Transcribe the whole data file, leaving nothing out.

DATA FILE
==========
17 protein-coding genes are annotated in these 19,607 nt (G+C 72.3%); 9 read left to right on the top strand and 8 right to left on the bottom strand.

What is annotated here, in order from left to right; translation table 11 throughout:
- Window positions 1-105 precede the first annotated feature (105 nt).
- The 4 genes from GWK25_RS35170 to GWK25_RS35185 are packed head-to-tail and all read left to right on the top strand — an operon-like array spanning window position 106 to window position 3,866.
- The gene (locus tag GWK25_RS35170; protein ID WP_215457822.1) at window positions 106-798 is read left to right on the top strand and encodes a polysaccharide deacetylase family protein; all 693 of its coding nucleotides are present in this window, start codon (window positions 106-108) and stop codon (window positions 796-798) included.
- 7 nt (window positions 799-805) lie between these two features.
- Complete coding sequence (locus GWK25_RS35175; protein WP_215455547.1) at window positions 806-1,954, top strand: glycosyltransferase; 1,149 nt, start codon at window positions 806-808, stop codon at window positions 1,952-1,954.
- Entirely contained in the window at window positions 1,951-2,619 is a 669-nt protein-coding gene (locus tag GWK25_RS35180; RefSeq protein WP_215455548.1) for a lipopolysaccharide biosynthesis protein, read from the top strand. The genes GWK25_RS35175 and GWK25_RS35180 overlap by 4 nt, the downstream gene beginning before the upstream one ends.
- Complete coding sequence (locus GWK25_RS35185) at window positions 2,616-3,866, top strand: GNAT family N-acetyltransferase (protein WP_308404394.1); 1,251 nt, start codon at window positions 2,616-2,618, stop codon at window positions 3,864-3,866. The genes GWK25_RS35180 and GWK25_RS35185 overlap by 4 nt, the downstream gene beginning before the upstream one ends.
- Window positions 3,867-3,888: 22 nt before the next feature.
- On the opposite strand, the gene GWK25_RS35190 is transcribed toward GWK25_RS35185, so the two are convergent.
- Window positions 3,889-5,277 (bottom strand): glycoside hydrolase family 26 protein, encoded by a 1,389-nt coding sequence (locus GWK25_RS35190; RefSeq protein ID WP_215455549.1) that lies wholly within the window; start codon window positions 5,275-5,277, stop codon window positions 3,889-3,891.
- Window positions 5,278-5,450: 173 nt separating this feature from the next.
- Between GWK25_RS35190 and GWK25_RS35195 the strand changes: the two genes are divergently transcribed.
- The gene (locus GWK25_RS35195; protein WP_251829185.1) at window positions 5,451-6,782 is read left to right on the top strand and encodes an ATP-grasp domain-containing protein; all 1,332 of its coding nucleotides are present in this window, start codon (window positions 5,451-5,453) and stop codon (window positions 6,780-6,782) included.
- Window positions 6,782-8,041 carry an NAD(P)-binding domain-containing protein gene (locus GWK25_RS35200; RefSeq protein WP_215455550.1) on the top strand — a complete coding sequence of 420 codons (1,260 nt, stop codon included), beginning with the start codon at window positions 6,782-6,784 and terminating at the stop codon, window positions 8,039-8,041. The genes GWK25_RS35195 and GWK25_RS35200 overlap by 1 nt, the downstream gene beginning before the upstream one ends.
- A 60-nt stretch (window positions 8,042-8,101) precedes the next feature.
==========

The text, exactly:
17 protein-coding genes are annotated in these 19,607 nt (G+C 72.3%); 9 read left to right on the top strand and 8 right to left on the bottom strand.

What is annotated here, in order from left to right; translation table 11 throughout:
- Window positions 1-105 precede the first annotated feature (105 nt).
- The 4 genes from GWK25_RS35170 to GWK25_RS35185 are packed head-to-tail and all read left to right on the top strand — an operon-like array spanning window position 106 to window position 3,866.
- The gene (locus tag GWK25_RS35170; protein ID WP_215457822.1) at window positions 106-798 is read left to right on the top strand and encodes a polysaccharide deacetylase family protein; all 693 of its coding nucleotides are present in this window, start codon (window positions 106-108) and stop codon (window positions 796-798) included.
- 7 nt (window positions 799-805) lie between these two features.
- Complete coding sequence (locus GWK25_RS35175; protein WP_215455547.1) at window positions 806-1,954, top strand: glycosyltransferase; 1,149 nt, start codon at window positions 806-808, stop codon at window positions 1,952-1,954.
- Entirely contained in the window at window positions 1,951-2,619 is a 669-nt protein-coding gene (locus tag GWK25_RS35180; RefSeq protein WP_215455548.1) for a lipopolysaccharide biosynthesis protein, read from the top strand. The genes GWK25_RS35175 and GWK25_RS35180 overlap by 4 nt, the downstream gene beginning before the upstream one ends.
- Complete coding sequence (locus GWK25_RS35185) at window positions 2,616-3,866, top strand: GNAT family N-acetyltransferase (protein WP_308404394.1); 1,251 nt, start codon at window positions 2,616-2,618, stop codon at window positions 3,864-3,866. The genes GWK25_RS35180 and GWK25_RS35185 overlap by 4 nt, the downstream gene beginning before the upstream one ends.
- Window positions 3,867-3,888: 22 nt before the next feature.
- On the opposite strand, the gene GWK25_RS35190 is transcribed toward GWK25_RS35185, so the two are convergent.
- Window positions 3,889-5,277 (bottom strand): glycoside hydrolase family 26 protein, encoded by a 1,389-nt coding sequence (locus GWK25_RS35190; RefSeq protein ID WP_215455549.1) that lies wholly within the window; start codon window positions 5,275-5,277, stop codon window positions 3,889-3,891.
- Window positions 5,278-5,450: 173 nt separating this feature from the next.
- Between GWK25_RS35190 and GWK25_RS35195 the strand changes: the two genes are divergently transcribed.
- The gene (locus GWK25_RS35195; protein WP_251829185.1) at window positions 5,451-6,782 is read left to right on the top strand and encodes an ATP-grasp domain-containing protein; all 1,332 of its coding nucleotides are present in this window, start codon (window positions 5,451-5,453) and stop codon (window positions 6,780-6,782) included.
- Window positions 6,782-8,041 carry an NAD(P)-binding domain-containing protein gene (locus GWK25_RS35200; RefSeq protein WP_215455550.1) on the top strand — a complete coding sequence of 420 codons (1,260 nt, stop codon included), beginning with the start codon at window positions 6,782-6,784 and terminating at the stop codon, window positions 8,039-8,041. The genes GWK25_RS35195 and GWK25_RS35200 overlap by 1 nt, the downstream gene beginning before the upstream one ends.
- A 60-nt stretch (window positions 8,042-8,101) precedes the next feature.